Batteries based on sodium superoxide and on potassium superoxide have recently been reported1,2,3. However, there have been no reports of a battery based on lithium superoxide (LiO2), despite much research4,5,6,7,8 into the lithium–oxygen (Li–O2) battery because of its potential high energy density. Several studies9,10,11,12,13,14,15,16 of Li–O2 batteries have found evidence of LiO2 being formed as one component of the discharge product along with lithium peroxide (Li2O2). In addition, theoretical calculations have indicated that some forms of LiO2 may have a long lifetime17. These studies also suggest that it might be possible to form LiO2 alone for use in a battery. However, solid LiO2 has been difficult to synthesize in pure form18 because it is thermodynamically unstable with respect to disproportionation, giving Li2O2 (refs 19, 20). Here we show that crystalline LiO2 can be stabilized in a Li–O2 battery by using a suitable graphene-based cathode. Various characterization techniques reveal no evidence for the presence of Li2O2. A novel templating growth mechanism involving the use of iridium nanoparticles on the cathode surface may be responsible for the growth of crystalline LiO2. Our results demonstrate that the LiO2 formed in the Li–O2 battery is stable enough for the battery to be repeatedly charged and discharged with a very low charge potential (about 3.2 volts). We anticipate that this discovery will lead to methods of synthesizing and stabilizing LiO2, which could open the way to high-energy-density batteries based on LiO2 as well as to other possible uses of this compound, such as oxygen storage.
This work was primarily supported by the US Department of Energy under contract DE-AC02-06CH11357 from the Vehicle Technologies Office, Department of Energy, Office of Energy Efficiency and Renewable Energy. We also acknowledge support from the Center for Electrochemical Energy Science (CEES), an Energy Frontier Research Center (EFRC) funded by the US Department of Energy, Office of Science, Office of Basic Energy Sciences (X-ray measurements and analysis). We also acknowledge support from the University of Illinois-Chicago Chancellor Proof of Concept Fund (DEMS measurements). We acknowledge the Conn Renewable Energy Research Center at the University of Louisville for providing the access to the DEMS equipment. We acknowledge grants of computer time through INCITE awards on the BlueGene/Q computer at Argonne National Laboratory and allocations on the CNM Carbon Cluster at Argonne National Laboratory and the LCRC Fusion Cluster at Argonne National Laboratory. Use of the Advanced Photon Source and the Electron Microscopy Center, Center for Nanoscale Materials was supported by the US Department of Energy, Office of Basic Energy Sciences, under contract no. DE-AC02-06CH11357. We acknowledge financial support from the Human Resources Development of the Korea Institute of Energy Technology Evaluation and Planning (KETEP) funded by the Korea government Ministry of Knowledge Economy (no. 20124010203310), and from the Basic Science Research Program (no. NRF-2014R1A2A1A11049801). We acknowledge C. Barile, R. Rooney, R. Assary and P. Redfern for discussions and help on the lithium superoxide reaction mechanism.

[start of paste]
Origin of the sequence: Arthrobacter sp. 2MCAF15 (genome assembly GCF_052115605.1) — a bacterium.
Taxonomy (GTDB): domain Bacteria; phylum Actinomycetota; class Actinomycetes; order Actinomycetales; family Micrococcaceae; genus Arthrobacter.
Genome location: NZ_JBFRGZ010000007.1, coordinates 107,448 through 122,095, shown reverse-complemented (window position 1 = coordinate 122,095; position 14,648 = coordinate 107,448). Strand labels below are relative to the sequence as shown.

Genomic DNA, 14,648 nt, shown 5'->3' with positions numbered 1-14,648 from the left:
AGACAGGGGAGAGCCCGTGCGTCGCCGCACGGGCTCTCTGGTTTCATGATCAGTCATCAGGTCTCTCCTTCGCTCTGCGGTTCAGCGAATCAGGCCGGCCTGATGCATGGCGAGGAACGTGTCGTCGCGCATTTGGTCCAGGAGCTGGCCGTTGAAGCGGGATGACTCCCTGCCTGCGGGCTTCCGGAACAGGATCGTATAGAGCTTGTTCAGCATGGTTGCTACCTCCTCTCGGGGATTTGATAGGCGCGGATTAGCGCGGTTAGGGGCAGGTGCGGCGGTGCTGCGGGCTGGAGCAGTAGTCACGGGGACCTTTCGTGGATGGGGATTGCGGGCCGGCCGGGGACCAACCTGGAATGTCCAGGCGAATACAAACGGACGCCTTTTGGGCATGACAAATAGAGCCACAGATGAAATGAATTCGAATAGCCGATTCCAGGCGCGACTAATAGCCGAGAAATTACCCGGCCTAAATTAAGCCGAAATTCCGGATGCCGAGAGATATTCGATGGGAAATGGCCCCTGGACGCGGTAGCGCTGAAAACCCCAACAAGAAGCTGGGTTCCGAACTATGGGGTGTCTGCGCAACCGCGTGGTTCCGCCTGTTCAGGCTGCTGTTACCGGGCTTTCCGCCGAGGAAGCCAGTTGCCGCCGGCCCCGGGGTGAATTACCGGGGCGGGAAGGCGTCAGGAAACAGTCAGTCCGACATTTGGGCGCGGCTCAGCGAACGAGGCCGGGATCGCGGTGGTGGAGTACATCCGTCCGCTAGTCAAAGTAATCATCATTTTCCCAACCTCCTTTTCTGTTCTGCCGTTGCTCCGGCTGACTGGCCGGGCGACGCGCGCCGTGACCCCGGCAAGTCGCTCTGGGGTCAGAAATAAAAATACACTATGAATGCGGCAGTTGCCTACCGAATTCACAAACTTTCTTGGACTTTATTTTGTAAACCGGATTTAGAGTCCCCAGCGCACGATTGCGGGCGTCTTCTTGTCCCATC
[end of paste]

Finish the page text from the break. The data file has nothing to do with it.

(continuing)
This file contains Supplementary Figures 1-18, Supplementary Tables 1-3 and Supplementary References.